Light east, southeast, or south winds of 5 - 15 knots will blow today through Saturday, according to the latest marine forecast from NOAA. These winds will keep oil near the beaches of Alabama, Mississippi, and the extreme western Florida Panhandle, according to the latest trajectory forecasts from NOAA and the State of Louisiana. The latest ocean current forecasts from the NOAA HYCOM model are not predicting eastward-moving ocean currents along the Florida Panhandle coast this week, and it is unlikely that surface oil will affect areas of Florida east of Fort Walton Beach. Long range surface wind forecasts from the GFS model for the period 8 - 14 days from now show a southeasterly wind regime, which would prevent any further progress of the oil eastwards along the Florida Panhandle, and would tend to bring significant amounts of oil back to the shores of eastern Louisiana next week. If you spot oil, send in your report to http://www.gulfcoastspill.com/, whose mission is to help the Gulf Coast recovery by creating a daily record of the oil spill.


Figure 4. The oil spill on June 6, 2010 at 8:32pm EDT, as seen by Synthetic Aperture Radar (SAR) imagery from the Italian Cosmo-SkyMed (COnstellation of small Satellites for Mediterranean basin Observation) satellite. A large region of oil was a few miles offshore of Pensacola, Florida. Image credit: University of Miami Center for Southeastern Tropical Advanced Remote Sensing, Rosenstiel School of Marine and Atmospheric Science.

Oil spill resources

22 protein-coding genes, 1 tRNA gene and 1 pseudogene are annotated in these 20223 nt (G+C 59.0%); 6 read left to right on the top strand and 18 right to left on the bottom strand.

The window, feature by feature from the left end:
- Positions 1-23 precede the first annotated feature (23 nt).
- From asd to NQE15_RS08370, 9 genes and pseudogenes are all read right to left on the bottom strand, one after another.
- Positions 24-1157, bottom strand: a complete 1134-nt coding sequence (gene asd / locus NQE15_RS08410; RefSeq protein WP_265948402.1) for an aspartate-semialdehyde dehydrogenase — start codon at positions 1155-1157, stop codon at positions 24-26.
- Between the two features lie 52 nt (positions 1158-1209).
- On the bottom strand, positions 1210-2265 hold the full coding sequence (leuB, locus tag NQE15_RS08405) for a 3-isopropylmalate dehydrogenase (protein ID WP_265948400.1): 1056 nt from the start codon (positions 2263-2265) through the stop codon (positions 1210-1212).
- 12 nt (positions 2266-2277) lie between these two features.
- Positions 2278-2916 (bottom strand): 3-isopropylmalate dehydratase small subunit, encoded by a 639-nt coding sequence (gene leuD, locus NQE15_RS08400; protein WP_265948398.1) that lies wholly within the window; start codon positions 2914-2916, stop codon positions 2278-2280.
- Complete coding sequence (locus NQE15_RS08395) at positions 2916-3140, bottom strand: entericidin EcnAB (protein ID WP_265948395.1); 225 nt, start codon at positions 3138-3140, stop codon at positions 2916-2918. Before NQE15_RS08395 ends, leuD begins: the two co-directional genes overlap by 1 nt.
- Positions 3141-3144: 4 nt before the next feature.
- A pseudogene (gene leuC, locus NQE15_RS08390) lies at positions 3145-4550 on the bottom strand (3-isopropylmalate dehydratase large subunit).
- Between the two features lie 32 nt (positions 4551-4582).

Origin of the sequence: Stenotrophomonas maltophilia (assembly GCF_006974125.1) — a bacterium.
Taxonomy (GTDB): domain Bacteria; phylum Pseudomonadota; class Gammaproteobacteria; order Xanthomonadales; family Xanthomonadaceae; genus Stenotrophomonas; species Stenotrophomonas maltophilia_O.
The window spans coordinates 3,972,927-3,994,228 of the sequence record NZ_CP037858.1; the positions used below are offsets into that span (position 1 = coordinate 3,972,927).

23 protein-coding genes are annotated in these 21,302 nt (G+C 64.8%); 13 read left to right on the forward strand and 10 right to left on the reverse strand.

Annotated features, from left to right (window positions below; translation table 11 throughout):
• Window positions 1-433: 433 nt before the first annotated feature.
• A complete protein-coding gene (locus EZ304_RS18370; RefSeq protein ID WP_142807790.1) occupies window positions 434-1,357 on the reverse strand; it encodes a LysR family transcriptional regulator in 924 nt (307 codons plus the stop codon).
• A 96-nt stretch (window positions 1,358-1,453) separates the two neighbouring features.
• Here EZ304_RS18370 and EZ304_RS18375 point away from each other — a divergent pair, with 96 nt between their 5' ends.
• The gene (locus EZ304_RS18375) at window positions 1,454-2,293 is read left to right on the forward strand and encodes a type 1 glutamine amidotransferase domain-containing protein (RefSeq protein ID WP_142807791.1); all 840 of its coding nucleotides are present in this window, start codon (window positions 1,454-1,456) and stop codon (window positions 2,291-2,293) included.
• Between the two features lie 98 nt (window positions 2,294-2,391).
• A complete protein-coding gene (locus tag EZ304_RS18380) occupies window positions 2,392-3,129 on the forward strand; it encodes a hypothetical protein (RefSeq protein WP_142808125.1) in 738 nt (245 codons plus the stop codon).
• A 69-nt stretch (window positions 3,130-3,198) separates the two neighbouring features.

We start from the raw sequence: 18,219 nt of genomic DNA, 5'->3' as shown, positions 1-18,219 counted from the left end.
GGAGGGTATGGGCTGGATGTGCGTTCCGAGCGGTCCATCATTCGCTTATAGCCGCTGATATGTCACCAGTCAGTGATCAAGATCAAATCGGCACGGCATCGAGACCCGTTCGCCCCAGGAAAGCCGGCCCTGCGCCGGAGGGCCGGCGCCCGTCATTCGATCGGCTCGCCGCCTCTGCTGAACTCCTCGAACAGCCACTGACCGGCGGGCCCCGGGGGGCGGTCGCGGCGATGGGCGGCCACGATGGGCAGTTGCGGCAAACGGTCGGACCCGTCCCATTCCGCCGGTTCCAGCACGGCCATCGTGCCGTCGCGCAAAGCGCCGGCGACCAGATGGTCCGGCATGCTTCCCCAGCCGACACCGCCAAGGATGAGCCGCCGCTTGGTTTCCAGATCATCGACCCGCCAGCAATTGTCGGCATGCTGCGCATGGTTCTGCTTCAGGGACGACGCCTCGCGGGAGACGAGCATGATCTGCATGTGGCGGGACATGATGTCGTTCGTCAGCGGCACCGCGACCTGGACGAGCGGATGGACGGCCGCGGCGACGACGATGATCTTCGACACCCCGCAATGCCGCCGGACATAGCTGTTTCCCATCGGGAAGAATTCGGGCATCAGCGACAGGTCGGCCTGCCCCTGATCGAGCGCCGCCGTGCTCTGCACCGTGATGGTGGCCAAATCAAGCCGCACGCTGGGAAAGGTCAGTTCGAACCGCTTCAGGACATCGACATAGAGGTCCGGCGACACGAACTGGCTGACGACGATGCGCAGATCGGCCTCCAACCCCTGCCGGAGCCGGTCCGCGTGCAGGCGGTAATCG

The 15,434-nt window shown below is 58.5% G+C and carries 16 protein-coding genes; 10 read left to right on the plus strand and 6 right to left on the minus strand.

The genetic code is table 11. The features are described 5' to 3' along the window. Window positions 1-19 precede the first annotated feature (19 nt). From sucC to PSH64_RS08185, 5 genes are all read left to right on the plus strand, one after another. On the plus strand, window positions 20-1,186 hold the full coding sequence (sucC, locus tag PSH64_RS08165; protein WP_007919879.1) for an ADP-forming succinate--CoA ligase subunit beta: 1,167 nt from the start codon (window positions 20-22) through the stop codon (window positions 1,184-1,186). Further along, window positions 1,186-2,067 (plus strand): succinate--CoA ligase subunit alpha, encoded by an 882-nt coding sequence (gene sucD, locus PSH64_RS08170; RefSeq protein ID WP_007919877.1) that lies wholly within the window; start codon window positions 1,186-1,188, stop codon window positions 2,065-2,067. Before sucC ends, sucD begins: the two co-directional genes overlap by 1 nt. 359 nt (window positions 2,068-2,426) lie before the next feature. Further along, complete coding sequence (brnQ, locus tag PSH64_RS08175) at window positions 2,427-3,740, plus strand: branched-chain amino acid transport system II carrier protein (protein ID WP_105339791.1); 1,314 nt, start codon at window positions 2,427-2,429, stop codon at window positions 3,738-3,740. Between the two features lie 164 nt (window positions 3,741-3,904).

My post, What a hurricane would do the Deepwater Horizon oil spill
NOAA's fact sheet on Hurricanes and the Oil Spill
My post on the Southwest Florida "Forbidden Zone" where surface oil will rarely go
My post on what oil might do to a hurricane
Oil trajectory forecasts from NOAA
Gulf Oil Blog from the UGA Department of Marine Sciences
Oil Spill Academic Task Force
University of South Florida Ocean Circulation Group oil spill forecasts
Synthetic Aperture Radar (SAR) imagery from the University of Miami

"Hurricane Haven" airing again this afternoon
The tropical Atlantic is quiet right now, with no models predicting tropical cyclone development over the next seven days. I'll talk about all this nothingness on my live Internet radio show, "Hurricane Haven", at 4pm EDT today. Listeners will be able to call in and ask questions. The call in number is 415-983-2634, or you can post a question in the comments area on Shaun Tanner's blog. Some topics I'll cover on the show:

1) What's going on in the tropics right now--is this typical?
2) New advancements in hurricane science presented at this month's AMS Conference on Hurricanes and Tropical Meteorology last month

Today's show, which will probably be just 1/2 hour, will be at http://www.wunderground.com/wxradio/wubroadcast.h tml. The show will be recorded and stored as a podcast, as last week's show was.

I may take a break from blogging Wednesday, as I've got some catching up to do on other duties.

Jeff Masters

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2392. scott39
Quoting MiamiHurricanes09:
NOGAPS 18z develops the African wave and one other system in the Caribbean.

84 hours.
How does the wave entering the Carribean have a chance to survive the wind shear?
Member Since: Posts: Comments:
2391. gator23
Quoting Pipewhale:
I projected a hurricane tracking map on my classroom wall and painted it in with magnetic paint. I plan to track hurricanes all season for my students. Where can I get updated locations of tropical waves, invests and storms?



This is very cool i think its a great teaching tool

http://www.nhc.noaa.gov/text/MIATWDAT.shtml